A day after Google chairman Eric Schmidt said his company would leave the American Legislative Exchange Council because of its position on climate change issues, Facebook said it would likely sever its affiliation with the group, although it didn’t specify which issues were problematical, and Yelp confirmed it had left ALEC earlier, National Journal reports.
WASHINGTON (AP) — Designers of the ambitious U.S. air traffic control system of the future neglected to take drones into account, raising questions about whether it can handle the escalating demand for the unmanned aircraft and predicted congestion in the sky.
"We didn't understand the magnitude to which (drones) would be an oncoming tidal wave, something that must be dealt with, and quickly," said Ed Bolton, the Federal Aviation Administration's assistant administrator for NextGen, as the program is called.
WARSAW, Poland (AP) — Some 200 Polish coal miners are blocking railway tracks on the border with Russia to protest imports of cheap Russian coal, saying it threatens their jobs.
The protest Wednesday came two days after Poland's new government, led by Prime Minister Ewa Kopacz, was sworn in. Also Wednesday the left-wing opposition called on Kopacz to hold an urgent debate on the mining industry.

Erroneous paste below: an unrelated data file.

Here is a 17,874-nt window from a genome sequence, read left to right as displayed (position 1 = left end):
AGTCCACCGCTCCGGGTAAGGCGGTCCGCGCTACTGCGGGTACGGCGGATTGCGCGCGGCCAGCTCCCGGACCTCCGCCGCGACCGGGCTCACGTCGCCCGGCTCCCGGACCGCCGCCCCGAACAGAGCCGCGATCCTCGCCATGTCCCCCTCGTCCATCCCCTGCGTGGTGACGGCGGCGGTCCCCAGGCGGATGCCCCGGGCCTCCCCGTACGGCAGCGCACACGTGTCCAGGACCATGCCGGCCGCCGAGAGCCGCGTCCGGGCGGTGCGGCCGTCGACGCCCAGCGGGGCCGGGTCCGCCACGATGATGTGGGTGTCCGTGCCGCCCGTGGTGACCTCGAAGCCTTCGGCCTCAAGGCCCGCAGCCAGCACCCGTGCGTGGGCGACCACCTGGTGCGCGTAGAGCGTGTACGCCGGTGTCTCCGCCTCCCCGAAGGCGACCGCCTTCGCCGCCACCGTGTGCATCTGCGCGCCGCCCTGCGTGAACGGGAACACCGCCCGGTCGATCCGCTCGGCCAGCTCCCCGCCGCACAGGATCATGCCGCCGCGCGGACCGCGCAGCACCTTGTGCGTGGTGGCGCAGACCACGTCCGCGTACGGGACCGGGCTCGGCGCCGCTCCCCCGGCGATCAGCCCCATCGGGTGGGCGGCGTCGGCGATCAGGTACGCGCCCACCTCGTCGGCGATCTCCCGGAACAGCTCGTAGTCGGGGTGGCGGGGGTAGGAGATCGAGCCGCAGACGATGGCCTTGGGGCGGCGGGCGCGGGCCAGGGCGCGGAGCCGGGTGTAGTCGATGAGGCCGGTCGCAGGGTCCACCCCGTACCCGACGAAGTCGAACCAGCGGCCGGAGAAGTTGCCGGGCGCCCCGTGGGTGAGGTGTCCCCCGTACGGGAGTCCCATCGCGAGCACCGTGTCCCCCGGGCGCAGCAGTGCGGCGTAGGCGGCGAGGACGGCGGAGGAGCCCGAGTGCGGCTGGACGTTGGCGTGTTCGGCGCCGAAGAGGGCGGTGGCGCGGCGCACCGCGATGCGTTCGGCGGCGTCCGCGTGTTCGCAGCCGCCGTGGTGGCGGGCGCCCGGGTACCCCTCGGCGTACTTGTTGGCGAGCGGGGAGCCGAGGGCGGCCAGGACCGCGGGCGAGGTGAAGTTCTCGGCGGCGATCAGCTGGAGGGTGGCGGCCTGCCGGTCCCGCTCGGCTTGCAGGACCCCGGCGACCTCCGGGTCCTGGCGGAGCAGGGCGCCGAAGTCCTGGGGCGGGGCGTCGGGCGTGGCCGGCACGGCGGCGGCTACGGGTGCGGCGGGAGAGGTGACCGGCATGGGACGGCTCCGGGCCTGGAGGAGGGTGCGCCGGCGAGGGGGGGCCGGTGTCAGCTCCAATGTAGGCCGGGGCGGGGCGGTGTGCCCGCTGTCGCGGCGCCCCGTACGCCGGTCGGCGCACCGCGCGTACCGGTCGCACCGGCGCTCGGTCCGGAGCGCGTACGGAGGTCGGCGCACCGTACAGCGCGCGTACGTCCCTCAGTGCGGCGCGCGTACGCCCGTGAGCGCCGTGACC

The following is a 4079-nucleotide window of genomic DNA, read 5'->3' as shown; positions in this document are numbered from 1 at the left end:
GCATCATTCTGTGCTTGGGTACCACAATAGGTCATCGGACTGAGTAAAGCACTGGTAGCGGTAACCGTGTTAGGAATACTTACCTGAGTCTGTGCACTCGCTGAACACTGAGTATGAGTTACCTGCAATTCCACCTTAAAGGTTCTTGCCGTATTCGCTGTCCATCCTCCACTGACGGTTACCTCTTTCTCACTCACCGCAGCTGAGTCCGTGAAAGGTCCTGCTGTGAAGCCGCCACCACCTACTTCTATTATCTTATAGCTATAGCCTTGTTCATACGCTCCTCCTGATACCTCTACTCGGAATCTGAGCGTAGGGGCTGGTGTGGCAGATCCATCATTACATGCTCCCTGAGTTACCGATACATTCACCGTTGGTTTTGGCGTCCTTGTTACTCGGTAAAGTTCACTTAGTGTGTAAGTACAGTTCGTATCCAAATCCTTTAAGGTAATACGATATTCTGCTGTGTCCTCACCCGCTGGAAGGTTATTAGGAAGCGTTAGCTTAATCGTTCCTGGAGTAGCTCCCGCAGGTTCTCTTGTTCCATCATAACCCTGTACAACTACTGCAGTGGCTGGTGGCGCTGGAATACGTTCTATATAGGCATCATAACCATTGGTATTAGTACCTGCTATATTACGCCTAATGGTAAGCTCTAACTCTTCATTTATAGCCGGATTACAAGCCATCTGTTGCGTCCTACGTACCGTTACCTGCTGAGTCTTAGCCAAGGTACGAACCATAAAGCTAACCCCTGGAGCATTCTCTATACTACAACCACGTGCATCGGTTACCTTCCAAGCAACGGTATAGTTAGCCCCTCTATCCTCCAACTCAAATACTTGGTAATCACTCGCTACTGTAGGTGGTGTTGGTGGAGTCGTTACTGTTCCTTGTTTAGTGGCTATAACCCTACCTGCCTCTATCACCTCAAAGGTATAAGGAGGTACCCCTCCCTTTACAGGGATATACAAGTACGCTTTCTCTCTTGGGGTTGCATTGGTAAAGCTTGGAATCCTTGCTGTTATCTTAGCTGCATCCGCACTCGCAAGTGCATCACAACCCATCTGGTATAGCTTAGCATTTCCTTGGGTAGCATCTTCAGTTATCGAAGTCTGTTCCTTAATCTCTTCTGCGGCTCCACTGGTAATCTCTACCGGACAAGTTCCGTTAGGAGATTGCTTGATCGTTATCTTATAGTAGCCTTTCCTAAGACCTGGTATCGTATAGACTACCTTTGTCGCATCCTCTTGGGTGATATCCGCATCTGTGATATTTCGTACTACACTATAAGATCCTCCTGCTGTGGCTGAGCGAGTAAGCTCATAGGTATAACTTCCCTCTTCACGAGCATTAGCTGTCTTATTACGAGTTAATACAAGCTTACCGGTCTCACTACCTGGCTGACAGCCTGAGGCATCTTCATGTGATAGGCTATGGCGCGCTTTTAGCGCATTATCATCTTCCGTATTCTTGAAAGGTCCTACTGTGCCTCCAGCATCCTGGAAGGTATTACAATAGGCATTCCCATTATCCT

NEW YORK (AP) — President Barack Obama is addressing the United Nations as a commander in chief overseeing a war against militants in two Middle Eastern nations, a striking shift in the trajectory of a presidency that had been focused on ending conflicts in the region.
Instead, when he speaks to the world body Wednesday, he will cast the U.S. as the linchpin in efforts to defeat Islamic State militants in Iraq and Syria, administration officials said. After weeks of launching strikes against militant targets in Iraq, Obama extended the military action into Syria on Monday, joined by an unexpected coalition of five Arab nations. Bahrain, Saudi Arabia, Jordan and the United Arab Emirates joined the U.S. in carrying out airstrikes, while Qatar played a supporting role.